By Serah Aupong – EM TV, Port Moresby
The law making abortion illegal in Papua New Guinea is outdated.
Maternal health expert, Dr Lahui Geita, told EMTV that a lot of women, especially young women, are dying from abortion related causes because they are not able to access medical help.
Doctors specialising in caring for pregnant women and women’s sexual reproductive health, have been proposing to the government to have this law reviewed.
Papua New Guinea is not alone in having a law that restricts the abortion of an unborn child. It is illegal to have an abortion in many countries around the world.
The criminal code of PNG states:
“A person who unlawfully administers any means to a woman with intent to procure her miscarriage is subject to up to fourteen years’ imprisonment. A woman who undertakes the same activity or consents to it is subject to up to seven years’ imprisonment.”
However reports have shown that there is widespread practice of abortions practices throughout the country.
“30 per cent of maternal deaths are of young women who try to terminate their unplanned or unwanted pregnancies. That’s quite a large number,” Dr Geita said while discussing maternal mortality in the country.
Dr Glen Mola, a specialist in obstetrics and gynecologist with decades of experience, has seen cases where attempts at abortion have gone wrong for women in PNG.
“They do things to themselves to start the miscarriage and often they do this when they are already more advanced (in their) pregnancy (and) its quite dangerous.”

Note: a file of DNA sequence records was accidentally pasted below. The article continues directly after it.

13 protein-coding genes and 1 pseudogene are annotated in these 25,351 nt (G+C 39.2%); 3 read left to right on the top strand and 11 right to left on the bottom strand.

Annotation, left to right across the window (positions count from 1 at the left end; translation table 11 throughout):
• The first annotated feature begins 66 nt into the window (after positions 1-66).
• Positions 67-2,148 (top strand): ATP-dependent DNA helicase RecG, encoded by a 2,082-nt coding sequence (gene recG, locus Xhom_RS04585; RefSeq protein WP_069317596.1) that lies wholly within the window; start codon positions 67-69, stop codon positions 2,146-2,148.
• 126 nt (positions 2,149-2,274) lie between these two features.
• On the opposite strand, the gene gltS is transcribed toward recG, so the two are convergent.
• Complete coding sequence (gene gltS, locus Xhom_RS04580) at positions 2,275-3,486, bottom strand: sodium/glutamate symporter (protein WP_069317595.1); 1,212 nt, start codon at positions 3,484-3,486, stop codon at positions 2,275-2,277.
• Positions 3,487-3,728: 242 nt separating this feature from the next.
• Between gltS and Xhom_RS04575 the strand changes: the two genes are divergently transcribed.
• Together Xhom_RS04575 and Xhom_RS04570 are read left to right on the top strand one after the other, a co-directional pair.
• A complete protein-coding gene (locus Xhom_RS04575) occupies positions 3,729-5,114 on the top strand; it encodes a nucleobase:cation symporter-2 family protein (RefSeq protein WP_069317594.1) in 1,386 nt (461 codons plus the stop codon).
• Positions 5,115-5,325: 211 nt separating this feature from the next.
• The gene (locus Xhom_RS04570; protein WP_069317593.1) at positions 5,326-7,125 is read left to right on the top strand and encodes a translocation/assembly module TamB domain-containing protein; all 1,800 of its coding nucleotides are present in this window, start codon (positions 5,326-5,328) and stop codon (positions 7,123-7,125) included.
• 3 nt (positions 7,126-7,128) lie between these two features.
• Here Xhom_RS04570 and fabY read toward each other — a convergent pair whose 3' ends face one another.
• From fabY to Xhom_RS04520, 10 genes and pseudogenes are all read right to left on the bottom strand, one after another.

Doctors Geita and Mola, who are both members of the PNG Society of Obstetrics and Gynecology agree that PNG’s law on abortion needs to be looked at.
Dr Geita says, “as doctors we think that we need to revisit this law and change it a little bit.”
“It (the law) talks about stuff that doesn’t exist anymore. It was formulated in the days when doctors operation was very dangerous (and that is the) 19th century, when there was no medicine available. So it forbids giving potions and poison to initiate the miscarriage. These dangerous sorts of things don’t exist anymore, we have very safe medicine these days,” Dr. Mola adds.
The reality in PNG is that public opinion usually outweighs medical opinion on this issue. Dr. Mola personally believes that:
“We should decriminalise abortions and leave it to society, ethics and the medical profession and its code of ethics and the policy of the ministry of health to regulate the situation and not make it a criminal matter.”
“It is not a criminal matter, he adds, “It is a social issue.”